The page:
The intensity of positive staining on the smears was graded as (Klaes).

  • Negative (−): no stain
  • Weakly or sporadically positive (+): less than 50% of abnormal cell clusters or atypical cells showing immunoreactivity [Figure 1]
  • Strongly positive (++): more than 50% of cell clusters or atypical cells showing immunoreactivity [Figure 2] and [Figure 3].
Figure 1: (a) A cluster of metaplastic cells with few cells showing high grade changes (Pap, ×400). (b) p16Ink4a immunocytochemistry showing intense nuclear and cytoplasmic positivity in <50% cells showing high grade changes. The metaplastic cells are negative for the immunostain

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Figure 2: (a) High-grade intraepithelial lesion (Pap, ×400). (b) p16Ink4a immunocytochemistry showing intense nuclear and cytoplasmic positivity in >50% cells showing high grade changes

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Figure 3: (a) Keratinizing squamous cell carcinoma; single malignant dyscohesive cells (PAP, ×400). (b) p16Ink4a Immunocytochemistry showing intense nuclear positivity in >50% cells

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Histopathological specimens were reviewed and classified as negative, cervical intraepithelial neoplasia 1 (CIN1), CIN2, and CIN3 according to the morphological criteria described (Klaes).

Histopathological blocks were retrieved, and fresh multiple sections were taken on lysine-coated slides. Immunohistochemistry was done as per the standard protocol using the same antibody.

Scoring of p16Ink4a immunostaining on biopsies was done quantitatively and qualitatively (Klaes).

Qualitative and Quantitative

  • Negative staining: When there was the presence of focal cytoplasmic or only cytoplasmic staining


There might be the presence of focal glandular cell or few metaplastic cells giving cytopasmic positivity which was considered as negative.

  • Positive staining: Diffuse positivity or presence of both cytoplasmic and nuclear positivity.


Quantitative analysis

  • Negative, <1% of the cells were positive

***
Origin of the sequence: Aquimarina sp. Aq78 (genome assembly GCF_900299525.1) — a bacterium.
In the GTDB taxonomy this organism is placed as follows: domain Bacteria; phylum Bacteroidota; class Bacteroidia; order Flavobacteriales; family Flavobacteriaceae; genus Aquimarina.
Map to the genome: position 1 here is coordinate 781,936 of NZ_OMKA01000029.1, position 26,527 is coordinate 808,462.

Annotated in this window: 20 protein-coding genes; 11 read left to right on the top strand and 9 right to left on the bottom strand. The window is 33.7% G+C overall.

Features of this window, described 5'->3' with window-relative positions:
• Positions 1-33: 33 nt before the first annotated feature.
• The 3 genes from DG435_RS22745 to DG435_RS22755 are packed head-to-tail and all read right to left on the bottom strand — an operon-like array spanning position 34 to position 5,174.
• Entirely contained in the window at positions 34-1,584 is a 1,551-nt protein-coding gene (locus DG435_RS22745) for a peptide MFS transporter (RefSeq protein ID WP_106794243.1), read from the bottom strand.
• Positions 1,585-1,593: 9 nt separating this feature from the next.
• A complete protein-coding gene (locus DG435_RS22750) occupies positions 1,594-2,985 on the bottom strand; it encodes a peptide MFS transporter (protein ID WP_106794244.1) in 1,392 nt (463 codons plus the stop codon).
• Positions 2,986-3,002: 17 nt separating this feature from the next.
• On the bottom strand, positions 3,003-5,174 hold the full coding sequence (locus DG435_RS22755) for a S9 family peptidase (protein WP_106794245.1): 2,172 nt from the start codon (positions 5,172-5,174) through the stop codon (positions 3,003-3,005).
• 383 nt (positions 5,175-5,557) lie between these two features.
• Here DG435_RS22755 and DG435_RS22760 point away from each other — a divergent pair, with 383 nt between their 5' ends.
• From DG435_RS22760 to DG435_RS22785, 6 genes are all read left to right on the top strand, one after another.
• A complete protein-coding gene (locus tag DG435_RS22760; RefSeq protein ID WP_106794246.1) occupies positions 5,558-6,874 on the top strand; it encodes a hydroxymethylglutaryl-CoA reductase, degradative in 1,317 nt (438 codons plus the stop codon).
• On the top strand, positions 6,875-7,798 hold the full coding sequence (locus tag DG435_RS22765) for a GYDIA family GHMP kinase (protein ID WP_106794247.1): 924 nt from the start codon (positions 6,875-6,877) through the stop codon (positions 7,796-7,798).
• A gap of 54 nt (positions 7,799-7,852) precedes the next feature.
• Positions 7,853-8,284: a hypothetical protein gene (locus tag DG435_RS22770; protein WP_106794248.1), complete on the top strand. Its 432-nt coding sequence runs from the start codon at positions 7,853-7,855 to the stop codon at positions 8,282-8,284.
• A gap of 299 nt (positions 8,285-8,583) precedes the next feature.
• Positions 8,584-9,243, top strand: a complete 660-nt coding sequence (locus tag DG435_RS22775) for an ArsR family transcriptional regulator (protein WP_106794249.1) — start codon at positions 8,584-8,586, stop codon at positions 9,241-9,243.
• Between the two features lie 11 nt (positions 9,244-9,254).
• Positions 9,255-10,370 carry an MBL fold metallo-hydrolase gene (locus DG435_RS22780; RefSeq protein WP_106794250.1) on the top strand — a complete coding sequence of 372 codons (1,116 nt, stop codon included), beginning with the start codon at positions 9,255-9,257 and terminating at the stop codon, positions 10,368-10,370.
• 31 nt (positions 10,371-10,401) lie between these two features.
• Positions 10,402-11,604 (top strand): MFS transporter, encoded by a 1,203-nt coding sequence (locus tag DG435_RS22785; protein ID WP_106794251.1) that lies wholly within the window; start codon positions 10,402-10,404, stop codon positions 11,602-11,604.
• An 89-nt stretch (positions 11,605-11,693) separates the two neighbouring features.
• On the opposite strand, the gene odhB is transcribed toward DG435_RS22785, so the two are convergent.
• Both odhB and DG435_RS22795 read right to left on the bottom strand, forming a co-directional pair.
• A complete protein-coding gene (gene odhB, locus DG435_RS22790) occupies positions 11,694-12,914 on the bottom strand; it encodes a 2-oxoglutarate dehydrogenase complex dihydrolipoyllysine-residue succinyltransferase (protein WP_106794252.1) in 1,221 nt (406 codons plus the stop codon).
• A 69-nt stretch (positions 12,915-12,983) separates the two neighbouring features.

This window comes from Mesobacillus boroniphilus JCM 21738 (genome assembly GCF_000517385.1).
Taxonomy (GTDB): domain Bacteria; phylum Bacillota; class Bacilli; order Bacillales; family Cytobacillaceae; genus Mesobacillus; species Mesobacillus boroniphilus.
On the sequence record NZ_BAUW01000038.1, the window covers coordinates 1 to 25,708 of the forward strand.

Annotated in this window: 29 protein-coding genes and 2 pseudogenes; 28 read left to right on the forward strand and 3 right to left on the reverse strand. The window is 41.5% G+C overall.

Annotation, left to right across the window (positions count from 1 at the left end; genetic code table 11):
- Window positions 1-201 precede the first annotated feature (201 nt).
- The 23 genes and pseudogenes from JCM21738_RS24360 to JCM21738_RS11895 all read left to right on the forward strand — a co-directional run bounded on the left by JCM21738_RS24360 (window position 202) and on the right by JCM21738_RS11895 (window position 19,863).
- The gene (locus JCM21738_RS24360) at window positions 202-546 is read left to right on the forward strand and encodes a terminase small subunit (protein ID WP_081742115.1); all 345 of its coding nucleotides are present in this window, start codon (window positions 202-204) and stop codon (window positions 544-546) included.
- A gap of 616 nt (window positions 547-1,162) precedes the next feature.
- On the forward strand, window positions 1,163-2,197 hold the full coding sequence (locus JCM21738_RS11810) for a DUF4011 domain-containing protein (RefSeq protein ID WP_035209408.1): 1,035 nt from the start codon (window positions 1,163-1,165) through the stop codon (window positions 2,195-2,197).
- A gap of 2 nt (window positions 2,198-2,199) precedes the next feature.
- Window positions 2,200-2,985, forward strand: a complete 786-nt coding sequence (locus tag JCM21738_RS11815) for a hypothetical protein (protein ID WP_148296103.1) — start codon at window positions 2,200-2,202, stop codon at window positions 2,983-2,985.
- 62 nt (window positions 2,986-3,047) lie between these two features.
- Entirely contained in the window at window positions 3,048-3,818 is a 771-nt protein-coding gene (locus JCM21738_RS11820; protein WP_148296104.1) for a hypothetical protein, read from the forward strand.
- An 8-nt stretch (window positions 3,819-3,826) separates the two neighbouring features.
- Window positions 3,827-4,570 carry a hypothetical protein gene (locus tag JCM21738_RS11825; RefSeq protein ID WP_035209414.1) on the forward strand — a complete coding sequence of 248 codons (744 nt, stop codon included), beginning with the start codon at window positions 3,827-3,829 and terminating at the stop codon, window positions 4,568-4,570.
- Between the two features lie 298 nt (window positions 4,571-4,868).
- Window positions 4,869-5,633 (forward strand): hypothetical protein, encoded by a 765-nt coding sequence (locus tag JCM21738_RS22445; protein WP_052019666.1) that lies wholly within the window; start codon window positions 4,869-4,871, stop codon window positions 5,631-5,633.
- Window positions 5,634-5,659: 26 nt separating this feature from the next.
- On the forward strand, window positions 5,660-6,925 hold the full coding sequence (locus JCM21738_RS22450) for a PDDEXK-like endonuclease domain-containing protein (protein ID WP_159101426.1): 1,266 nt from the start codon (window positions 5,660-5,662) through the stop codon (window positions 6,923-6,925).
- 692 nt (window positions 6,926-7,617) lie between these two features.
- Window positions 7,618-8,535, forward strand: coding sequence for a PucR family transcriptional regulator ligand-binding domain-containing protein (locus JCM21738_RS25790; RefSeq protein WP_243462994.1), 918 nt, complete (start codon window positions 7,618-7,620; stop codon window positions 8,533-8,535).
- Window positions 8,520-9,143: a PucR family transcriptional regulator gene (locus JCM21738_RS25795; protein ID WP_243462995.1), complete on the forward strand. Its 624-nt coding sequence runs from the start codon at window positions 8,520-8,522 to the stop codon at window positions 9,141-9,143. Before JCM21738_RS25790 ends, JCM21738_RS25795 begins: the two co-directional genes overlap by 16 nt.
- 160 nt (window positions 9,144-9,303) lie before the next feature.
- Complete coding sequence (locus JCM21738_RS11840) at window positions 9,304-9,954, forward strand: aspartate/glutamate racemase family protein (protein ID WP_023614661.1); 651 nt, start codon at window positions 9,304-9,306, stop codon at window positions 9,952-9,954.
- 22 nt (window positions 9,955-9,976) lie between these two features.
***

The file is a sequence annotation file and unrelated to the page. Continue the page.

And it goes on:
• Sporadic, isolated cells were positive but constituted <5% of cells
  • Focal, small clusters of positive cells, constituting <25% of cells
  • Diffuse, >25% of cells were positive.


Strong nuclear with or without cytoplasmic staining was considered as a positive reaction. Percentage of stained neoplastic cells was evaluated. Four microphotographs of the four best large magnification fields (×400) were taken with a light microscope and printed on a paper. Each photograph was divided into quadrants, and a manual cell count was performed to obtain the percentage.


  Results Top


Of the 50 smears containing preneoplastic and invasive lesion, five cases were atypical squamous cells of undetermined significance (ASCUS), 10 LSIL, 10 hIL, 20 squamous cell carcinoma (SCC), and 5 as atypical glandular cells of undetermined significance (AGUS). Follow-up biopsies of these cases revealed a total of 9 cases of chronic cervicitis, 7 cases of CIN1, 6 cases of CIN2, 5 cases of CIN3, 22 cases of SCC, and 1 case of adenocarcinoma [Table 1].
Table 1: Cyto-histological correlation (n = 50)

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The p16 immunocytochemical stain was reactive in 40 (80%) of 50 smears: either weakly/sporadic (9 cases, 18%) or strongly positive (31 cases 62%). Ten smears (20%) were negative for staining. These included 3 cases of ASCUS, 4 cases of LSIL, and 3 cases of AGUS [Table 2]. The ssensitivity of p16INK4a immunostaining on smears was 75.6%, specificity was 100%, negative predictive value (NPV) was 47.4% while positive predictive value (PPV) was 100% (only strong positivity was taken as true positive for statistical analysis).